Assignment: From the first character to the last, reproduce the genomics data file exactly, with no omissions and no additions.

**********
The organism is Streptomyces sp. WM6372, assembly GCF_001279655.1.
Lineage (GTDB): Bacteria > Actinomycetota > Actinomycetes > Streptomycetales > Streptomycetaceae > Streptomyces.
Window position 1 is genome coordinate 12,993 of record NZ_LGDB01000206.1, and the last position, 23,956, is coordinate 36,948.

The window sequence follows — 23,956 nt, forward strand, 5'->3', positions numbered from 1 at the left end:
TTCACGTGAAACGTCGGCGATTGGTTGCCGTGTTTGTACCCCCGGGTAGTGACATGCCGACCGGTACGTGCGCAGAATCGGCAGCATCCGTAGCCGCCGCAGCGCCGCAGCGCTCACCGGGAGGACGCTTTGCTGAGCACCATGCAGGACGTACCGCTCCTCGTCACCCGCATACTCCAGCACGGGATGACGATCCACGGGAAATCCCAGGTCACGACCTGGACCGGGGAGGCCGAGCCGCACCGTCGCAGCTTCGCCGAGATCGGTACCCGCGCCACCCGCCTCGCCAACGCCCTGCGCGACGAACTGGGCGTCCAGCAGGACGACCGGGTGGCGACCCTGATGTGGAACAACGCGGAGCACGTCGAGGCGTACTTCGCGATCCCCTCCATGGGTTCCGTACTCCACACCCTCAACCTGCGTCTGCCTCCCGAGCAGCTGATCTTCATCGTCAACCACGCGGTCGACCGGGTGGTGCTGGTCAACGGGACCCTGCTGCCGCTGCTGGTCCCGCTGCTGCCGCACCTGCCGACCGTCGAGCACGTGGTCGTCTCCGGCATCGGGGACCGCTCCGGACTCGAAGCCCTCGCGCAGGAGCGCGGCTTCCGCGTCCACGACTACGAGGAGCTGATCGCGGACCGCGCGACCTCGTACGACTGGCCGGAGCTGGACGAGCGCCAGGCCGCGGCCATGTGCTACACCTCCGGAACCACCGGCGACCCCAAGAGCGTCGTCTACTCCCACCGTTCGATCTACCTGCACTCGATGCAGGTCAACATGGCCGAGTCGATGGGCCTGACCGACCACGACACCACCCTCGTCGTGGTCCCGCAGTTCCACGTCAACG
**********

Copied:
The organism is Streptomyces sp. WM6372, assembly GCF_001279655.1.
Lineage (GTDB): Bacteria > Actinomycetota > Actinomycetes > Streptomycetales > Streptomycetaceae > Streptomyces.
Window position 1 is genome coordinate 12,993 of record NZ_LGDB01000206.1, and the last position, 23,956, is coordinate 36,948.

The window sequence follows — 23,956 nt, forward strand, 5'->3', positions numbered from 1 at the left end:
TTCACGTGAAACGTCGGCGATTGGTTGCCGTGTTTGTACCCCCGGGTAGTGACATGCCGACCGGTACGTGCGCAGAATCGGCAGCATCCGTAGCCGCCGCAGCGCCGCAGCGCTCACCGGGAGGACGCTTTGCTGAGCACCATGCAGGACGTACCGCTCCTCGTCACCCGCATACTCCAGCACGGGATGACGATCCACGGGAAATCCCAGGTCACGACCTGGACCGGGGAGGCCGAGCCGCACCGTCGCAGCTTCGCCGAGATCGGTACCCGCGCCACCCGCCTCGCCAACGCCCTGCGCGACGAACTGGGCGTCCAGCAGGACGACCGGGTGGCGACCCTGATGTGGAACAACGCGGAGCACGTCGAGGCGTACTTCGCGATCCCCTCCATGGGTTCCGTACTCCACACCCTCAACCTGCGTCTGCCTCCCGAGCAGCTGATCTTCATCGTCAACCACGCGGTCGACCGGGTGGTGCTGGTCAACGGGACCCTGCTGCCGCTGCTGGTCCCGCTGCTGCCGCACCTGCCGACCGTCGAGCACGTGGTCGTCTCCGGCATCGGGGACCGCTCCGGACTCGAAGCCCTCGCGCAGGAGCGCGGCTTCCGCGTCCACGACTACGAGGAGCTGATCGCGGACCGCGCGACCTCGTACGACTGGCCGGAGCTGGACGAGCGCCAGGCCGCGGCCATGTGCTACACCTCCGGAACCACCGGCGACCCCAAGAGCGTCGTCTACTCCCACCGTTCGATCTACCTGCACTCGATGCAGGTCAACATGGCCGAGTCGATGGGCCTGACCGACCACGACACCACCCTCGTCGTGGTCCCGCAGTTCCACGTCAACG